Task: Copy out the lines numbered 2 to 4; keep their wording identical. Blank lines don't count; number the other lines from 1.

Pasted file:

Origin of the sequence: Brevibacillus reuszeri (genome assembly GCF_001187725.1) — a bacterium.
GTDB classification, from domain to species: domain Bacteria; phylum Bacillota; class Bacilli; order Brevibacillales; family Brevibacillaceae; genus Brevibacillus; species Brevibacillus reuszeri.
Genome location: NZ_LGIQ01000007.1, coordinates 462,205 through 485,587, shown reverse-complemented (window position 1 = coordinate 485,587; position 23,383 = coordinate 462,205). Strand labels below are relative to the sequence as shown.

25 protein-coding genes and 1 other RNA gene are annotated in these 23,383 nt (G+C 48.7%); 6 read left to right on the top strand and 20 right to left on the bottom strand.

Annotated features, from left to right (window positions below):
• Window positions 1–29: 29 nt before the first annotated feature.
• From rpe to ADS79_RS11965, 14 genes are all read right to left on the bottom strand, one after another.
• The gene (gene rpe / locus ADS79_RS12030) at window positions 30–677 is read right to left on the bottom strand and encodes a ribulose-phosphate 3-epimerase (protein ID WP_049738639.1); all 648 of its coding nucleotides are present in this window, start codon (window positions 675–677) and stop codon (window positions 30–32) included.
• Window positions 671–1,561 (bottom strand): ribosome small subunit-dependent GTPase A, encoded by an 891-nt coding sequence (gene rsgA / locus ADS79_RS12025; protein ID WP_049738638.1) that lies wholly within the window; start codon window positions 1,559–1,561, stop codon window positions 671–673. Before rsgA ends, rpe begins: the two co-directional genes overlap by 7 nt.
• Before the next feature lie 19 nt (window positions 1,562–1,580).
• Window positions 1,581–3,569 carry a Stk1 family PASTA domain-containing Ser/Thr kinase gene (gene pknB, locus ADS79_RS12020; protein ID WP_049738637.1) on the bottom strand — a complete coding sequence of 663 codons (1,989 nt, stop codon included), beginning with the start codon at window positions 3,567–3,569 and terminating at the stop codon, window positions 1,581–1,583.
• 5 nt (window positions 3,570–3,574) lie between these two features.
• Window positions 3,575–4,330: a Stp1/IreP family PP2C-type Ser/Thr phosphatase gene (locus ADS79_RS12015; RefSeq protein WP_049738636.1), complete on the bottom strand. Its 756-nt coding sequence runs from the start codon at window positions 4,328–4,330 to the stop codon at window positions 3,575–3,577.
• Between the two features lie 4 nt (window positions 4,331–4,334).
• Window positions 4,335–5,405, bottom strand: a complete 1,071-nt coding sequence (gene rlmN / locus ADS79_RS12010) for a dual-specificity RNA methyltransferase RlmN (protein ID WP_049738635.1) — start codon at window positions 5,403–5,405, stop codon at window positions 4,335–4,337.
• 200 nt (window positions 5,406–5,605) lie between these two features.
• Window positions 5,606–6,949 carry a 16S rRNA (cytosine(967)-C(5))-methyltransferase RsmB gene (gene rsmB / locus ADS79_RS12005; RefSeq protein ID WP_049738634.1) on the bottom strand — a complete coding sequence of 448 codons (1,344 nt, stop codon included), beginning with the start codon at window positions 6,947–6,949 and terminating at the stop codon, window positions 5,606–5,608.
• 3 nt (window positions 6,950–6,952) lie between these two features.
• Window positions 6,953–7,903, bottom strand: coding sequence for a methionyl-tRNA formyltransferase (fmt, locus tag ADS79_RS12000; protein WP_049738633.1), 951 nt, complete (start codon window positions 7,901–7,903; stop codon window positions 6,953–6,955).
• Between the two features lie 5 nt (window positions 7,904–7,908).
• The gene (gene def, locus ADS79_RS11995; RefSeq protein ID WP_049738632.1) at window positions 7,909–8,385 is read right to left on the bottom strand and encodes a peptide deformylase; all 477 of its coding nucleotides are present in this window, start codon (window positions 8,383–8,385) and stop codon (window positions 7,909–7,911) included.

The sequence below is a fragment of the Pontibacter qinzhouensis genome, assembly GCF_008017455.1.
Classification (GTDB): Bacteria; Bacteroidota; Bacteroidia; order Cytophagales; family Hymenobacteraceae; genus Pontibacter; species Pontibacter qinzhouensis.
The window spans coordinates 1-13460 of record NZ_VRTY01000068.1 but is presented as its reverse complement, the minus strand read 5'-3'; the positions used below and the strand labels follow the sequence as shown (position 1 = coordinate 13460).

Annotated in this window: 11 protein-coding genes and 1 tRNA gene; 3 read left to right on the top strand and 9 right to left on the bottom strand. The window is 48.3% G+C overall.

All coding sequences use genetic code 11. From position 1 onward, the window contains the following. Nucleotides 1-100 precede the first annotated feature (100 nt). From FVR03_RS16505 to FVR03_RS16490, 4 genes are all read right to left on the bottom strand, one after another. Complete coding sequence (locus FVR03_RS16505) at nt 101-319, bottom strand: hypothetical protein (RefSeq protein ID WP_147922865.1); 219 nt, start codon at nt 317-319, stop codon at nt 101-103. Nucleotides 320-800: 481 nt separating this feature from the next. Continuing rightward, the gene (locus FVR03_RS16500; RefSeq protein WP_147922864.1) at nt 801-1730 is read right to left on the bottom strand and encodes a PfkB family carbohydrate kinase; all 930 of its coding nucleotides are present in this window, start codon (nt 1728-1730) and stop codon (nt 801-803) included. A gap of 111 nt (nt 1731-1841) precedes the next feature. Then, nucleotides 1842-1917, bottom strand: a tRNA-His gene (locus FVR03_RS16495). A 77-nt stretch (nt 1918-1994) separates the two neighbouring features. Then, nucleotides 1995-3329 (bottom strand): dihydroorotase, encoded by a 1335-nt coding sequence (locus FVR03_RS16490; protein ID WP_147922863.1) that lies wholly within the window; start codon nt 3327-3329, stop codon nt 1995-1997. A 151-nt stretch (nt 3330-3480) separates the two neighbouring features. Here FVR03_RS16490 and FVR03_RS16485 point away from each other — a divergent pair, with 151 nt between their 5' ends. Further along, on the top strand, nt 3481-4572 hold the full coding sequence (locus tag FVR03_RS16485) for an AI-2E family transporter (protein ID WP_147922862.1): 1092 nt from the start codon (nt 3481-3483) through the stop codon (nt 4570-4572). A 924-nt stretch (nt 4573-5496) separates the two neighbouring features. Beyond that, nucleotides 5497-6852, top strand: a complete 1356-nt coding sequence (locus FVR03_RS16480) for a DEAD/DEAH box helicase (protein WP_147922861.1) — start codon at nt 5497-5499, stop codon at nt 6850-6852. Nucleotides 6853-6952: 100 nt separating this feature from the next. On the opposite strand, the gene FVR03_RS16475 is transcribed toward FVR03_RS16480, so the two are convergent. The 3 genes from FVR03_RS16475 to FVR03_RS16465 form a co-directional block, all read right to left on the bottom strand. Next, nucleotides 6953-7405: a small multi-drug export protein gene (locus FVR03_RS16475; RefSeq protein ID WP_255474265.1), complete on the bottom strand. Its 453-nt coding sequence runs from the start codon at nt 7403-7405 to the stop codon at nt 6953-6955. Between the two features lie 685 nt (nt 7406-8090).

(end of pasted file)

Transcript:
GTDB classification, from domain to species: domain Bacteria; phylum Bacillota; class Bacilli; order Brevibacillales; family Brevibacillaceae; genus Brevibacillus; species Brevibacillus reuszeri.
Genome location: NZ_LGIQ01000007.1, coordinates 462,205 through 485,587, shown reverse-complemented (window position 1 = coordinate 485,587; position 23,383 = coordinate 462,205). Strand labels below are relative to the sequence as shown.

25 protein-coding genes and 1 other RNA gene are annotated in these 23,383 nt (G+C 48.7%); 6 read left to right on the top strand and 20 right to left on the bottom strand.